Do youthink that was there from the very beginning?

With us?


I did. I did, yeah. I feel likepeople are sort of beginning to realize that they can kind of match me up withanybody. Like you can put me with Josh Hartnett, you can put me with…Like theethnicity boundary isn’t really there. It doesn’t really matter. It’s sort ofan open arena, and it shouldn’t be about color. It should just be aboutrelationships, you know? And I like to sort of meld that into my work, and makesure that it really comes naturally no matter who it is, and what ethnicity. Itshouldn’t matter. Actually, somebody pointed out in the poster, that it’s avery multi-ethnic movie. And I was like, “Oh, I didn’t even notice that.Probably because I’m Asian! I didn’t think too much about it.” So to me, Ithought that was one of the attractions.

Whatother things are your type of humor?

You mean like broad comedy andthings like that?


Okay. [laughs] Nacho Libre, I thought was hilarious. There were so manymoments in there that were so funny. I like things that are somewhat unique intheir comedy, and that people wouldn’t really think of. I think certainformulas also really work. Because I grew up watching sitcoms, and like theformula, laughter, laugh tracks…And it works for me. I grew up watchingThree’s Company, and the physical comedy. There’s something very, I guess,canned about the idea of humor to me, in some ways. Like I like certainformulas, and I think they always work for me. And I think when you add alittle element of an oddity in there, it makes it even funnier for me.

IsCharlie’s Angels in there too?

Charlie’s Angels was a little morecampy, and…I need to rethink that because it’s been so long. I don’t considermy own movies like in there. “Let me, for example, let me pull up my ownresume!” I think more about outside of my own…Like I think when you askme or somebody asked me a question about my opinion about movies, I alwaysthink of myself as an audience member, you know? And I love going to seemovies. They’re like my favorite thing to do. Like I love Elf. Do you know whatI mean? And that’s fantasy. And I lovedthe innocence of who he was in this world. Like Bob Newhart, I think is really,really funny. That’s somebody, to me, is like a comedy genius. But to me, thereare so many different things. I love to combine like the fantasy with that, andto have heart in that, which I think Nacho Libre had, and Elf had a lot of,too.

Werethere more Charlie’s Angels spoofs aside from Jacuzzi’s outtake?

No. That was the only one. [laughs] But she is so funny. I mean,every scene, every take that she did, I laughed. Like, because I was supposedto come up to the window, and she’s like…And I’m supposed to say…I did acouple different things like “Get your ass in the trunk,” “Getyour junk the trunk,” whatever we were doing. And she’s like [showsattitude] She wouldn’t even have to say anything! I mean, she was so funny. Ieven said, to the other producers, I said, we need to have more of her in themovie. She is so funny. And I think they actually ended up reshooting when hecomes into the office building and she’s there. She was like, “Do you knowwhat being in the trunk for eight hours does to a black woman’s hair?” [laughs] You know what I mean? She’s justfunny. And she also is somebody who can riff really easily and well. She’s verytalented. She has her own show, as well.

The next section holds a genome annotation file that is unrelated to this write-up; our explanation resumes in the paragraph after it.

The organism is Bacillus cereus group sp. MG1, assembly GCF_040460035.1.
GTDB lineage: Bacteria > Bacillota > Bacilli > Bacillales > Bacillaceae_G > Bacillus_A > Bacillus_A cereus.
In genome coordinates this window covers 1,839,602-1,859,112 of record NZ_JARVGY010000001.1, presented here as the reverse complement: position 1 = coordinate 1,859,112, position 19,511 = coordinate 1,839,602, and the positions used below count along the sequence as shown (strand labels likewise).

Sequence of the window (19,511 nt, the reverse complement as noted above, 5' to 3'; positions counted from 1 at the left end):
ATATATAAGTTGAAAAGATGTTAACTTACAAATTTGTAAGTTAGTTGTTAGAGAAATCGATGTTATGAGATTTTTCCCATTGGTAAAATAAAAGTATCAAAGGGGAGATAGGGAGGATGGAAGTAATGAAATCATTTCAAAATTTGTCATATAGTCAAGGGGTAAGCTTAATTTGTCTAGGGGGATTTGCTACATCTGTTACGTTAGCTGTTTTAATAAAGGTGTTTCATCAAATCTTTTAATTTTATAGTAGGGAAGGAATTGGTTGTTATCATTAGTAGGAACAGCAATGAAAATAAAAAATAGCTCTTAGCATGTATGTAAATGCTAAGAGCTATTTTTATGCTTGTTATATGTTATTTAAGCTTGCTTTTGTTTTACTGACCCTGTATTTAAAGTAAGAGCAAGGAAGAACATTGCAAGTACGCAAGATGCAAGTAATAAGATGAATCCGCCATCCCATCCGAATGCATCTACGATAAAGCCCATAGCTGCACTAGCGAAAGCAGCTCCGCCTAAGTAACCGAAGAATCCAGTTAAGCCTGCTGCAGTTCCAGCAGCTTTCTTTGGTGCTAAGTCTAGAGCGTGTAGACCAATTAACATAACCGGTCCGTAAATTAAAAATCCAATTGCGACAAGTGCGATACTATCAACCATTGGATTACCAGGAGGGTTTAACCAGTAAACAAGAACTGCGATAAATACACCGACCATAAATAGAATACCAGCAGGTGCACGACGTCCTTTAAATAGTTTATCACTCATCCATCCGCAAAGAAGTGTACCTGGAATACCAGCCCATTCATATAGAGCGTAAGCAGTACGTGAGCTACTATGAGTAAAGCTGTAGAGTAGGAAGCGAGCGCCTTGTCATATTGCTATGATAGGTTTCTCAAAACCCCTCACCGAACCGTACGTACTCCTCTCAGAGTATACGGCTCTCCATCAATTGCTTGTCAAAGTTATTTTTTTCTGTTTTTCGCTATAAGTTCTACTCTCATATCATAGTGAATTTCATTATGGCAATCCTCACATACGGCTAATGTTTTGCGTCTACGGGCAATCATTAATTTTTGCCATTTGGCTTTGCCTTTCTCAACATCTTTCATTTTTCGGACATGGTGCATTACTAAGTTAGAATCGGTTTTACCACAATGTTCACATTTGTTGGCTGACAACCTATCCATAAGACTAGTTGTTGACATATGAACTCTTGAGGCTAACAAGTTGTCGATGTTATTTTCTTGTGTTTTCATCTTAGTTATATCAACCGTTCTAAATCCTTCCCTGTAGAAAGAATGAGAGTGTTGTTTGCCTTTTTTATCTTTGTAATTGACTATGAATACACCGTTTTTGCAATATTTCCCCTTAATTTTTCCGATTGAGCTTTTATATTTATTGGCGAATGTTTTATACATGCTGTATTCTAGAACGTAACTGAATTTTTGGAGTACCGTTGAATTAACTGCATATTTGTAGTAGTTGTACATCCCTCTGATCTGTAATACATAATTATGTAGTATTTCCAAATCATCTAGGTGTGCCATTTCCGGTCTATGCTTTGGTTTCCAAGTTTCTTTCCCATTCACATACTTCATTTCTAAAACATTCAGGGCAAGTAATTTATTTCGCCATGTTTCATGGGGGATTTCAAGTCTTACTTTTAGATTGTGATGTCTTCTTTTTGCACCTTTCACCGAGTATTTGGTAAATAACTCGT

So toher, you were the girl from Charlie’s Angels, and not the girl from AllyMcBeal?

Yeah. No, I guess she wasn’t intotelevision. [laughs] She didn’t watchenough television to do that joke on me. She said that once. You know, everytime we had a different take, it was very funny.

Do youhave any say on what will be on the DVD?

Well, we have sort of like alittle reel I think they gave out to everyone which was sort of a behind thescenes, and they’ll probably put a little of the EPK on that. I’ll see how it’spackaged in the end, but right now, we just want to get it released before ithits pirates. [laughs] Hits thepirating. You know, it may never make the DVD, may not even have to focus onthe DVD because it’ll be out in Chinalike tomorrow, before the movie’s even out.

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Could youtalk about some of your upcoming projects?

Sure. Projects coming up that I’veshot awhile ago, that may be coming out, who knows, is a thriller, a sort ofvampire horror movie called Rise, that I think is coming out next fall, but I’mnot sure. And then I did a movie with Cillian Murphy over the summer. It was aromantic comedy, a very small movie called Watching the Detectives.

How wasworking with Cillian?

He’s great. He’s incrediblytalented. It was his first foray into comedy. I think he did a great job. Youknow, he’s very impressive, because he focuses a lot on his family, and he’snot an intense person where you can’t approach him and talk to him. Because allof his movies are so incredible, and he’s always playing such dramatic roles,it’s really refreshing to see him doing something much lighter and comedic. Andhe’s running around naked in half the movie. [laughs]


Yeah, exactly. That’s what makescomedy, is naked people, I guess.

It’s atheme with you…

Yeah, everyone has to be nakedwhen I do a round of comedy with them. [laughs]

What’sthe best Christmas gift you’ve ever received?